“The industry has found that marketing an addictive product to youth translates into customers who are addicted for life.” – Hillel Alpert, Harvard School of Public Health
Marketing to Kids
Through sponsorships and advertising at sporting, film, fashion, and music events, Big Tobacco continues to hook young new smokers around the globe. Even in countries where advertising to kids is illegal, this type of marketing is commonplace.
Tobacco companies show up at youth-oriented sporting and music events, on banners and billboards, in pop-up tents, and as give-aways, pitching youth with a message that associates smoking with being carefree and confident. The evidence of tobacco marketing to kids at events and venues like these is all over YouTube. Here’s a glimpse of Marlboro’s over-the-top activation at the Empire Music Festival in Guatemala, where two young women hand out free cigarettes and branded Marlboro merchandise to young concert goers, and Marlboro cigarette advertising is ever-present:
We’re asking the producers of concerts, music festivals, and film, fashion, and sporting events like this to Quit Big Tobacco. Quitting Big Tobacco means standing up for health by refusing sponsorships from the tobacco industry.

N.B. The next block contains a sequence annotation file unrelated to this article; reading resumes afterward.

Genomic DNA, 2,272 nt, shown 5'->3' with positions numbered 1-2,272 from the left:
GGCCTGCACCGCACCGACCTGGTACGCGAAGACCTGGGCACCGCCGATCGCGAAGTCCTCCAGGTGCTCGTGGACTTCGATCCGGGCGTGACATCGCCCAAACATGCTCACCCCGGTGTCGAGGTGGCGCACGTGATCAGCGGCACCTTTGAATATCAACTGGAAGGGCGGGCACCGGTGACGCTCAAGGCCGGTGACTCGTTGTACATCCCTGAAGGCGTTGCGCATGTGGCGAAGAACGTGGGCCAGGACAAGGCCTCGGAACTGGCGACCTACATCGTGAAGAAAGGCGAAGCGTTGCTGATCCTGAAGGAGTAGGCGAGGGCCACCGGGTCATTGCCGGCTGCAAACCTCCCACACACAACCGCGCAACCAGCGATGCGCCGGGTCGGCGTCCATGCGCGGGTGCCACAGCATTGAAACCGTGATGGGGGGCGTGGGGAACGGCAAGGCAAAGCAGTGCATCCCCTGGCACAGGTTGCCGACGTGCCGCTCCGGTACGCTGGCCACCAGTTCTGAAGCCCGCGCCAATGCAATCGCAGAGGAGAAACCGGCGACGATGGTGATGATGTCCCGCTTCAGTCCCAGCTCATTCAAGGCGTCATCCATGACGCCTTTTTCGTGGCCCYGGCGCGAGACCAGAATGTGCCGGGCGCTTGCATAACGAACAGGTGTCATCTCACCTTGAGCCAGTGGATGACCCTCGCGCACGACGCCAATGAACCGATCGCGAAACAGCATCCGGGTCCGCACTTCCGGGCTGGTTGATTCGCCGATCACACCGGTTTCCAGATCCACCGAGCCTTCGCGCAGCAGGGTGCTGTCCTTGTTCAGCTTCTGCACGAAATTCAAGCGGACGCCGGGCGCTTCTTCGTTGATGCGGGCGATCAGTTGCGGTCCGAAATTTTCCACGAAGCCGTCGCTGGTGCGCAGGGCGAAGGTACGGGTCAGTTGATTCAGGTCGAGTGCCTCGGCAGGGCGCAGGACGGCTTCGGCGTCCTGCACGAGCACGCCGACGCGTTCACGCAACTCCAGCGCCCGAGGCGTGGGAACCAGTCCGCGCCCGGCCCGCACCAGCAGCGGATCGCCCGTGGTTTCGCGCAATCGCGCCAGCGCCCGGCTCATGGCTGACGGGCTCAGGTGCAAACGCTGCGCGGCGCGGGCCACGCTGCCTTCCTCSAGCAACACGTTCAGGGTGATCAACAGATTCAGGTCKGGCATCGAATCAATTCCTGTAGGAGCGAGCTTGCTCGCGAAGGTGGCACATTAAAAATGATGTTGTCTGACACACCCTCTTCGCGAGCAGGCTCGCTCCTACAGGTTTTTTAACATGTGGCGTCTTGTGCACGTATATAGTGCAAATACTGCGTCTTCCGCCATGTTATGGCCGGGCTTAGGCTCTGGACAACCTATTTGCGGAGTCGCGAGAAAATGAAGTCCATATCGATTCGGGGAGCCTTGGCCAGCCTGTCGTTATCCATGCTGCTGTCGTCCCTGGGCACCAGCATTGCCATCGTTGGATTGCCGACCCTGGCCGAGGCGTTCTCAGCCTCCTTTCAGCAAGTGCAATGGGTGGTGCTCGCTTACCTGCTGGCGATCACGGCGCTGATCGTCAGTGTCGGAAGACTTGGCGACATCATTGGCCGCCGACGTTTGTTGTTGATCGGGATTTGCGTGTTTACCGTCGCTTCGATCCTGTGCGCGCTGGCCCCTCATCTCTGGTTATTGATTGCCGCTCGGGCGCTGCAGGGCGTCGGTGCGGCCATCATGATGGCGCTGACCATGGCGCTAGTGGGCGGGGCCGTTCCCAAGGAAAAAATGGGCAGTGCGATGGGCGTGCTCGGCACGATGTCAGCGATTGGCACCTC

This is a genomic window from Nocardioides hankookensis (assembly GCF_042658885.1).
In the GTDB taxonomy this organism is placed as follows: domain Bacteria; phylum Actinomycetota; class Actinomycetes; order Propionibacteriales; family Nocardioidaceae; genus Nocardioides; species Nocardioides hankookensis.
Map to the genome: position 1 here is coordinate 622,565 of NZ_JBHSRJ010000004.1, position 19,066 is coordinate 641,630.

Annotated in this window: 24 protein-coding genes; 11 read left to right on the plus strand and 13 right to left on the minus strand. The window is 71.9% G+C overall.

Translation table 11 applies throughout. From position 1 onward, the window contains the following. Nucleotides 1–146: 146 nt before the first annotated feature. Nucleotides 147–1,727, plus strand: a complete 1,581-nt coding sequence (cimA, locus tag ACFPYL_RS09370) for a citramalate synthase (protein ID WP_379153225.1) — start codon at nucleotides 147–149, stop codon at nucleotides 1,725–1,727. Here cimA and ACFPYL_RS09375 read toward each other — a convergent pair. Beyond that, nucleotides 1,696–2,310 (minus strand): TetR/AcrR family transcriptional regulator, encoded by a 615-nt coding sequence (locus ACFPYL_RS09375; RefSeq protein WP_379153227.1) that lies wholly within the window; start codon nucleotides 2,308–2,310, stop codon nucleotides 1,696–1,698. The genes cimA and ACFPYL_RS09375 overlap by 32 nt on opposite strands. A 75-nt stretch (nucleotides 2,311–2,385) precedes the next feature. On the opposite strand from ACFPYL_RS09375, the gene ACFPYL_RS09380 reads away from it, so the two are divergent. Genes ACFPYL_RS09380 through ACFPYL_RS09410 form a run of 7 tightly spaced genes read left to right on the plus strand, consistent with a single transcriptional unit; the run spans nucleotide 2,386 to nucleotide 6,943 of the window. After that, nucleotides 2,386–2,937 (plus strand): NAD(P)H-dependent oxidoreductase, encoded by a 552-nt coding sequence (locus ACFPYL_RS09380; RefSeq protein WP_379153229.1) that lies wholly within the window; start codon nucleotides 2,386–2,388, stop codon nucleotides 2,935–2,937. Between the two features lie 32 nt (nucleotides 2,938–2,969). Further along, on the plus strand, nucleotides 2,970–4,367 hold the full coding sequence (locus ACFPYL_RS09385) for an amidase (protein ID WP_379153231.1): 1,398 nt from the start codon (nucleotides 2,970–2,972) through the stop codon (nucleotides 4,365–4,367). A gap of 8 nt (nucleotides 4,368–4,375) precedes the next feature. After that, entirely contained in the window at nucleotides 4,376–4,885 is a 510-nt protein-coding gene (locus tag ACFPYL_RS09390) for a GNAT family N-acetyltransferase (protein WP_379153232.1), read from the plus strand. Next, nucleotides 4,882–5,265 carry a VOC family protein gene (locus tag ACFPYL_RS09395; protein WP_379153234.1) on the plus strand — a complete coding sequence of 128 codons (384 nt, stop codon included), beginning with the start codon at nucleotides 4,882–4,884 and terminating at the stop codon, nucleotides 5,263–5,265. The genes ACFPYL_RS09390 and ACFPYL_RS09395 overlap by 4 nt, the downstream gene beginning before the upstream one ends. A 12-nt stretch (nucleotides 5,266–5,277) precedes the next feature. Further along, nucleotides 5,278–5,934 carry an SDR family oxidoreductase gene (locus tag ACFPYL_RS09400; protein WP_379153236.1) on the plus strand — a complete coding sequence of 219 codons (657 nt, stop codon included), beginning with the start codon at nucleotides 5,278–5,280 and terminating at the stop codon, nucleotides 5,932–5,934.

In India, tobacco companies like Philip Morris International are using clever strategies to skirt tobacco laws, like a well-documented “Brand Ambassador” program carried out in part by Leo Burnett that enlisted a network of young smokers to get their peers and friends to smoke with them at clubs, bars, and other events.
Also in India, tobacco logos and sponsorships are a major feature at top film and fashion industry events:
In Indonesia, industry-sponsored events are legal, and tobacco’s presence is big at youth-oriented events like PROjam and SoundrenAline, sponsored by Sampoerna/Phillip Morris.
The producers of music, film, fashion, and sporting events around the globe must Quit Big Tobacco so that we can prevent another generation of users from being influenced by Big Tobacco and picking up this deadly habit.
“The industry will deny that they are marketing to underage youth, but our data are showing that the advertising is still reaching the kids” – Terry F. Pechacek, Office on Smoking and Health, U.S. Centers for Disease Control and Prevention.
Sign our pledge not to work with the tobacco industry or its partners.